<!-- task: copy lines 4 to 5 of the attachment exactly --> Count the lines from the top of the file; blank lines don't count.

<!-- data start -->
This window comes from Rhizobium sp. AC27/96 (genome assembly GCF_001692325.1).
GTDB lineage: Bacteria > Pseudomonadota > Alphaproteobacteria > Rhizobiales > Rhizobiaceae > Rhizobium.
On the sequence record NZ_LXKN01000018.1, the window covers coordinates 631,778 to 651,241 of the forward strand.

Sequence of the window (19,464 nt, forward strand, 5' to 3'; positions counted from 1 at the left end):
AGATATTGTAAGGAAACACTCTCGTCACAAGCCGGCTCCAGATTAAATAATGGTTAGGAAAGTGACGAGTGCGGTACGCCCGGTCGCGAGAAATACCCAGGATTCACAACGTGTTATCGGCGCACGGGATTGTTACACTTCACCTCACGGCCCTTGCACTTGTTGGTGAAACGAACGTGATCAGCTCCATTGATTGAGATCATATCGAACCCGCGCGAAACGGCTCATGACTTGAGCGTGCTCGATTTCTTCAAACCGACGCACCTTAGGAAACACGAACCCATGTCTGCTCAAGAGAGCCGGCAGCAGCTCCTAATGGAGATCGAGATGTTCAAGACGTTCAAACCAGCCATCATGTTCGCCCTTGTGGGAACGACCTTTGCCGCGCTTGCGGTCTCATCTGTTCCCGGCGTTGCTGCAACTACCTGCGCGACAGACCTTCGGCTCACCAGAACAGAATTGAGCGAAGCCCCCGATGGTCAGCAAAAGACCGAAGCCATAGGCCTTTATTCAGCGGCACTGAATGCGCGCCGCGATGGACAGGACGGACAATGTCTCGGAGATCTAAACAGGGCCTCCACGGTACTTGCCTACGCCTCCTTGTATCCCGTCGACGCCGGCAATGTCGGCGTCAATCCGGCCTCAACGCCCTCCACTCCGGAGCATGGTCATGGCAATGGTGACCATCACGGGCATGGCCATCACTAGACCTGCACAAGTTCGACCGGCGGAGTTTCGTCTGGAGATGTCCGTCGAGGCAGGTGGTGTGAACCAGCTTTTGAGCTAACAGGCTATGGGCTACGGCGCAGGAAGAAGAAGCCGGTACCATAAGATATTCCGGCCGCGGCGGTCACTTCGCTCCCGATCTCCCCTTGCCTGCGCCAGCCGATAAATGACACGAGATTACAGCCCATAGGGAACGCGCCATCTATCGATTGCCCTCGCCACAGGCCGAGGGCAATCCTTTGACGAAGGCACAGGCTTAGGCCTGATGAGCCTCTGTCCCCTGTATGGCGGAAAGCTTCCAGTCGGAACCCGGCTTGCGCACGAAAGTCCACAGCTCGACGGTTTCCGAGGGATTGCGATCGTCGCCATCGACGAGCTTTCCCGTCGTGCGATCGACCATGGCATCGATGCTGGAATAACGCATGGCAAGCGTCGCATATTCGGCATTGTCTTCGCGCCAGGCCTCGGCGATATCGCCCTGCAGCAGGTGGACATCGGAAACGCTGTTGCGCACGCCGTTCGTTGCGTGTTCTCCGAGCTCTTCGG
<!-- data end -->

Sequence of the window (19,464 nt, forward strand, 5' to 3'; positions counted from 1 at the left end):
AGATATTGTAAGGAAACACTCTCGTCACAAGCCGGCTCCAGATTAAATAATGGTTAGGAAAGTGACGAGTGCGGTACGCCCGGTCGCGAGAAATACCCAGGATTCACAACGTGTTATCGGCGCACGGGATTGTTACACTTCACCTCACGGCCCTTGCACTTGTTGGTGAAACGAACGTGATCAGCTCCATTGATTGAGATCATATCGAACCCGCGCGAAACGGCTCATGACTTGAGCGTGCTCGATTTCTTCAAACCGACGCACCTTAGGAAACACGAACCCATGTCTGCTCAAGAGAGCCGGCAGCAGCTCCTAATGGAGATCGAGATGTTCAAGACGTTCAAACCAGCCATCATGTTCGCCCTTGTGGGAACGACCTTTGCCGCGCTTGCGGTCTCATCTGTTCCCGGCGTTGCTGCAACTACCTGCGCGACAGACCTTCGGCTCACCAGAACAGAATTGAGCGAAGCCCCCGATGGTCAGCAAAAGACCGAAGCCATAGGCCTTTATTCAGCGGCACTGAATGCGCGCCGCGATGGACAGGACGGACAATGTCTCGGAGATCTAAACAGGGCCTCCACGGTACTTGCCTACGCCTCCTTGTATCCCGTCGACGCCGGCAATGTCGGCGTCAATCCGGCCTCAACGCCCTCCACTCCGGAGCATGGTCATGGCAATGGTGACCATCACGGGCATGGCCATCACTAGACCTGCACAAGTTCGACCGGCGGAGTTTCGTCTGGAGATGTCCGTCGAGGCAGGTGGTGTGAACCAGCTTTTGAGCTAACAGGCTATGGGCTACGGCGCAGGAAGAAGAAGCCGGTACCATAAGATATTCCGGCCGCGGCGGTCACTTCGCTCCCGATCTCCCCTTGCCTGCGCCAGCCGATAAATGACACGAGATTACAGCCCATAGGGAACGCGCCATCTATCGATTGCCCTCGCCACAGGCCGAGGGCAATCCTTTGACGAAGGCACAGGCTTAGGCCTGATGAGCCTCTGTCCCCTGTATGGCGGAAAGCTTCCAGTCGGAACCCGGCTTGCGCACGAAAGTCCACAGCTCGACGGTTTCCGAGGGATTGCGATCGTCGCCATCGACGAGCTTTCCCGTCGTGCGATCGACCATGGCATCGATGCTGGAATAACGCATGGCAAGCGTCGCATATTCGGCATTGTCTTCGCGCCAGGCCTCGGCGATATCGCCCTGCAGCAGGTGGACATCGGAAACGCTGTTGCGCACGCCGTTCGTTGCGTGTTCTCCGAGCTCTTCGG